Progress without people: in defense of Luddism
Cultural Writing. Labor History. In this ground-breaking study, newly available from Charles H. Kerr, scientific historian David F. Noble draws valuable parallels between our era of burgeoning technology and the technological advances of the industrial revolution. Proponents of technology during both eras, says Noble, argued that technological advancement was an essential, unstoppable force that would be inherently beneficial to humanity. Noble's counter-argument looks at the human costs of unchecked technological growth, along the way re-examining and redefining the meaning of Luddism.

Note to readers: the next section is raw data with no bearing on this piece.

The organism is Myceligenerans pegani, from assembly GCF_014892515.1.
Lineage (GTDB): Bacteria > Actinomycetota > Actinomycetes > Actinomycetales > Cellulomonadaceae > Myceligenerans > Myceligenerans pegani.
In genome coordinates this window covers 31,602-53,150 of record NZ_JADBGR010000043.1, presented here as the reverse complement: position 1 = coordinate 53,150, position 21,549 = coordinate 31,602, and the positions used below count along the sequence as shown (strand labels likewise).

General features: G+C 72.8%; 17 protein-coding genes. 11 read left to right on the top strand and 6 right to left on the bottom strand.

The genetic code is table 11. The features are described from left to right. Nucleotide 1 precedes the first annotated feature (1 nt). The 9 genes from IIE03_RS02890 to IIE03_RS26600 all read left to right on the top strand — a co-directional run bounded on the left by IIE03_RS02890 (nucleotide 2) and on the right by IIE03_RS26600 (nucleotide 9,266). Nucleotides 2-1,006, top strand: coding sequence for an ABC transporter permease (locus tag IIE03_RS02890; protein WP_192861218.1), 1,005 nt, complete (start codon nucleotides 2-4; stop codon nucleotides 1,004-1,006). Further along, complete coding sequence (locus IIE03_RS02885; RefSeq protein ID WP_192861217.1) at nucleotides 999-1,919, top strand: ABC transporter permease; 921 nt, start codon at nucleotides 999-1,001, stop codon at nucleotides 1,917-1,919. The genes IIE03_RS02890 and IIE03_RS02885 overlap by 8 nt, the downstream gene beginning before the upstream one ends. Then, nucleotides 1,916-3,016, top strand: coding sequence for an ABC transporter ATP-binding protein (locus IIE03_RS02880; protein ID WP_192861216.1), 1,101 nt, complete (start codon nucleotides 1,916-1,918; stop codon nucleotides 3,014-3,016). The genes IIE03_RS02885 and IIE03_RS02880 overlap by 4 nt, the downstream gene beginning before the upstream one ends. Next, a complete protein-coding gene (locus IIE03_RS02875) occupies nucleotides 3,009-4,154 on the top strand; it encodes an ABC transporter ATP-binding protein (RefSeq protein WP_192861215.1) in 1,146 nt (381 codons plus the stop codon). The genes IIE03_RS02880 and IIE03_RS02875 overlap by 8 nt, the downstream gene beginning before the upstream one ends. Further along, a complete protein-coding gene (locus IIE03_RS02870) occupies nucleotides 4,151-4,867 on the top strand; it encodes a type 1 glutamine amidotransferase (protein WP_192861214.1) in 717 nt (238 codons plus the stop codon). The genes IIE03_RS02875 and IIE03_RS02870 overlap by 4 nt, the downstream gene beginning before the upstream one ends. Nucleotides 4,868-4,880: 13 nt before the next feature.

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actually Air Force alternative Andrew Ure automatic factory bargaining Berg Business businessmen capital capitalist central century challenge Charles Babbage collective compulsions command competitiveness consequences Containerization corporate costs defense demand deskilling direct action domination economic economists effort elimination engineers enthusiasm equipment example future human ideas increase industrial automation inevitable innovation introduction investment Kerr Kurt Vonnegut labor less Lewis Mumford Luddism Luddites machine breaking machine tool machine tool industry machinery machinist management control management's manufacturing means mechanization ment Merritt Roe Smith metalworking Mike Cooley military modern moratorium numerical control operations opposition perhaps plant point of production political present problem profit prosperity rank-and-file reality recently reflected resistance result robots role sabotage second Industrial Revolution shopfloor skills social society Stan Weir strategy struggle technical technological change technological determinism technological development technological progress technology agreements Technology Control trade unions unemployment workers